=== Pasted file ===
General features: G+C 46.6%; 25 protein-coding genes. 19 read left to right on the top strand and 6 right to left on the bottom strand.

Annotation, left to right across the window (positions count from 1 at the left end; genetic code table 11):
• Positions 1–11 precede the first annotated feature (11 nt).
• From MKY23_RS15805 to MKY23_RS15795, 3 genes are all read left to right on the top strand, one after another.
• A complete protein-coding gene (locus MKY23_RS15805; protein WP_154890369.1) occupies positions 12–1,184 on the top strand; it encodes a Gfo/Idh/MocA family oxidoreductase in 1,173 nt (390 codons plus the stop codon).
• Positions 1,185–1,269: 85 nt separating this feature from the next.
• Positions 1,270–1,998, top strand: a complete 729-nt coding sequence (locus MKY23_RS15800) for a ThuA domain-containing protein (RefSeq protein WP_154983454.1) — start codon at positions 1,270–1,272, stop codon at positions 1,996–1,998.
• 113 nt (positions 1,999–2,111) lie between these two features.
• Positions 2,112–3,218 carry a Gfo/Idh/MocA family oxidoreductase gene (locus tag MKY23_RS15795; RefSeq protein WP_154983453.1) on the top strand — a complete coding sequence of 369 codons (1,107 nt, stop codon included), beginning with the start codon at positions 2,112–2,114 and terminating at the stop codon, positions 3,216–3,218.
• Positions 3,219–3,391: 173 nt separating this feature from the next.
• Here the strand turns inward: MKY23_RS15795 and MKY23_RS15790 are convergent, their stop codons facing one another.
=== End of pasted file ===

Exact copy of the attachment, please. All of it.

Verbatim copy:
General features: G+C 46.6%; 25 protein-coding genes. 19 read left to right on the top strand and 6 right to left on the bottom strand.

Annotation, left to right across the window (positions count from 1 at the left end; genetic code table 11):
• Positions 1–11 precede the first annotated feature (11 nt).
• From MKY23_RS15805 to MKY23_RS15795, 3 genes are all read left to right on the top strand, one after another.
• A complete protein-coding gene (locus MKY23_RS15805; protein WP_154890369.1) occupies positions 12–1,184 on the top strand; it encodes a Gfo/Idh/MocA family oxidoreductase in 1,173 nt (390 codons plus the stop codon).
• Positions 1,185–1,269: 85 nt separating this feature from the next.
• Positions 1,270–1,998, top strand: a complete 729-nt coding sequence (locus MKY23_RS15800) for a ThuA domain-containing protein (RefSeq protein WP_154983454.1) — start codon at positions 1,270–1,272, stop codon at positions 1,996–1,998.
• 113 nt (positions 1,999–2,111) lie between these two features.
• Positions 2,112–3,218 carry a Gfo/Idh/MocA family oxidoreductase gene (locus tag MKY23_RS15795; RefSeq protein WP_154983453.1) on the top strand — a complete coding sequence of 369 codons (1,107 nt, stop codon included), beginning with the start codon at positions 2,112–2,114 and terminating at the stop codon, positions 3,216–3,218.
• Positions 3,219–3,391: 173 nt separating this feature from the next.
• Here the strand turns inward: MKY23_RS15795 and MKY23_RS15790 are convergent, their stop codons facing one another.